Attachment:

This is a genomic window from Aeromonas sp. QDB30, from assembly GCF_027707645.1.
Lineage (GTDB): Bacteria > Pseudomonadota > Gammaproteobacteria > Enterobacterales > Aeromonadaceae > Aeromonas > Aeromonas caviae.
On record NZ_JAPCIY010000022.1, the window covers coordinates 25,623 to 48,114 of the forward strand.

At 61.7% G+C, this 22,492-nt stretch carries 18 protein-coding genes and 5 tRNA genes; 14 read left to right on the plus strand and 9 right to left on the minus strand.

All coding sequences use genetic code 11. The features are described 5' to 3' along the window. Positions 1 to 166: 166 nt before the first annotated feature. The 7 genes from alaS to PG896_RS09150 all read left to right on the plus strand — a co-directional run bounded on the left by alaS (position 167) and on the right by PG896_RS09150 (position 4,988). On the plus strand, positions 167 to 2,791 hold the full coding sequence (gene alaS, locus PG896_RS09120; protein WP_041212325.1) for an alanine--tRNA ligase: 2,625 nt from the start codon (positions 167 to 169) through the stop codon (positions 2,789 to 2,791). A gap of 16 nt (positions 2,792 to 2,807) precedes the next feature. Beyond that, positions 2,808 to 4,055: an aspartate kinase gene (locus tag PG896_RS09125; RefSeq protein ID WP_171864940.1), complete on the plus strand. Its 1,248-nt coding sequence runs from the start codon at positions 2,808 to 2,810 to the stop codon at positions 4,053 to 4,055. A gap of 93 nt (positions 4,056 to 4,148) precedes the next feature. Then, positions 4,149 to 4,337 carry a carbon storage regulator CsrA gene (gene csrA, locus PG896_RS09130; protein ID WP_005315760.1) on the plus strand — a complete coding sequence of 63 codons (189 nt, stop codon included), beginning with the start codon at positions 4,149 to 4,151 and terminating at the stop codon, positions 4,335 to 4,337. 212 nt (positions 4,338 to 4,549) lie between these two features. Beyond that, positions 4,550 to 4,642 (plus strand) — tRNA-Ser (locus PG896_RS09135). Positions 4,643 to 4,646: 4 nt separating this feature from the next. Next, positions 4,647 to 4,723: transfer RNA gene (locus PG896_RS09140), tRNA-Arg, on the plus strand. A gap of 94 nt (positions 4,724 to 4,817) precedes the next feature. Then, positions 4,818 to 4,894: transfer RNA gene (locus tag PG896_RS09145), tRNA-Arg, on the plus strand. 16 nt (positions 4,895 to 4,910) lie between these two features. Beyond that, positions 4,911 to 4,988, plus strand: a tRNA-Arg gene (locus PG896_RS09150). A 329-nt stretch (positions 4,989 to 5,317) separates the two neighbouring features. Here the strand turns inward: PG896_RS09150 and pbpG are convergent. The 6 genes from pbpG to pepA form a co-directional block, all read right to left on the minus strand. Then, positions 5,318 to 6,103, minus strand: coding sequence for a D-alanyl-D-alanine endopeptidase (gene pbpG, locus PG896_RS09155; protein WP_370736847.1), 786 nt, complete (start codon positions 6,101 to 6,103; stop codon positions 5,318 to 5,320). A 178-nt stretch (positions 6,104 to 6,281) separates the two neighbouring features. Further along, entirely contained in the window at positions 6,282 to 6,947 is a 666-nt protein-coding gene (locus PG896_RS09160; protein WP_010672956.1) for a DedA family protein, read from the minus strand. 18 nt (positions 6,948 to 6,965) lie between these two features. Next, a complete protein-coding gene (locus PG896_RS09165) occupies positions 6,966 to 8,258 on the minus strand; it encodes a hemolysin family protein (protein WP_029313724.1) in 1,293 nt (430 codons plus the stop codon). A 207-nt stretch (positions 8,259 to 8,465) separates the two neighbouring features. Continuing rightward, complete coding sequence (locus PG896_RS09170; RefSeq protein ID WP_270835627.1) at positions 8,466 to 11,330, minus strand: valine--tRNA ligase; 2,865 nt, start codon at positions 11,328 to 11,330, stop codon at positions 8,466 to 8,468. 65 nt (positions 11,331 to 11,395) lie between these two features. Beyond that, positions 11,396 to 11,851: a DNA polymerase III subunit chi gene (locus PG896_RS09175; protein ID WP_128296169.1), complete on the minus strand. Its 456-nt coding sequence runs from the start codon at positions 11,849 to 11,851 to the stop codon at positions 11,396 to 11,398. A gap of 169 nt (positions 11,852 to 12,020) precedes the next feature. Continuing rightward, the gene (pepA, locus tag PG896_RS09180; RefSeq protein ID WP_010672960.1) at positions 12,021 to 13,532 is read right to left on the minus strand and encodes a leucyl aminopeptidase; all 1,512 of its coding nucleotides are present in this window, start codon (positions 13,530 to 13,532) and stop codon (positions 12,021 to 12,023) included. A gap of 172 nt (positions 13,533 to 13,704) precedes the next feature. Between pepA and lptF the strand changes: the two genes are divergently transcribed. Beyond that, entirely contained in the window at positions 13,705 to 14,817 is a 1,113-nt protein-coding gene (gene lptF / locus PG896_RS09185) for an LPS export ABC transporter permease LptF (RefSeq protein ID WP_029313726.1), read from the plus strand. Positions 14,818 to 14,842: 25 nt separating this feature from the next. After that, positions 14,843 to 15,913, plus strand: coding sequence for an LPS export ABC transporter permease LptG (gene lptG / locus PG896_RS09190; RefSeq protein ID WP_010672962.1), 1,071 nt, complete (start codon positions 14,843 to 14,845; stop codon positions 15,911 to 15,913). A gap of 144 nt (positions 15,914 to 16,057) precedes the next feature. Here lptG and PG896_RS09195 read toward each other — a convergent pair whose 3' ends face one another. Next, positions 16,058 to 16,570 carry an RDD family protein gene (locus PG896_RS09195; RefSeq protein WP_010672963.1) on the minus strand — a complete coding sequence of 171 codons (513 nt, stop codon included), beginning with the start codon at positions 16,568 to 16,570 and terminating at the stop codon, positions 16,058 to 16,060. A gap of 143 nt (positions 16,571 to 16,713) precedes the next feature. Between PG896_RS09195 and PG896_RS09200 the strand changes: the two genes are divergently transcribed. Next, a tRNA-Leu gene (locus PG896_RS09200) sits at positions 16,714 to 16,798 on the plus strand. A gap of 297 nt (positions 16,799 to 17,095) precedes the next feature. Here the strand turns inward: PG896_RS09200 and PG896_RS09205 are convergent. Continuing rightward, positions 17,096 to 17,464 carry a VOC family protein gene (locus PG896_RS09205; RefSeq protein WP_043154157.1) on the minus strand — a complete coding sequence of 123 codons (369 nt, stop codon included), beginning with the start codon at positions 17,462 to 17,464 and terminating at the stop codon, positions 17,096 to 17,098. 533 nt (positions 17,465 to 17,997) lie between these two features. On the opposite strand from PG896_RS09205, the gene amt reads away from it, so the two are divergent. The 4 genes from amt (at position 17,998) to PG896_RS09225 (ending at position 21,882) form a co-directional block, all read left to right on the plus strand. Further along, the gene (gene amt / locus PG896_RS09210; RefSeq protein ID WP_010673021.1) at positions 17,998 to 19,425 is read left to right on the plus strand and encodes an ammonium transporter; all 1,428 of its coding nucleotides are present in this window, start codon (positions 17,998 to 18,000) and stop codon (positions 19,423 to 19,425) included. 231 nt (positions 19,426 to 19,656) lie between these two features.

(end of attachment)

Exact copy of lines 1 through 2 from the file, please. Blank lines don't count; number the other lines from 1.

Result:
This is a genomic window from Aeromonas sp. QDB30, from assembly GCF_027707645.1.
Lineage (GTDB): Bacteria > Pseudomonadota > Gammaproteobacteria > Enterobacterales > Aeromonadaceae > Aeromonas > Aeromonas caviae.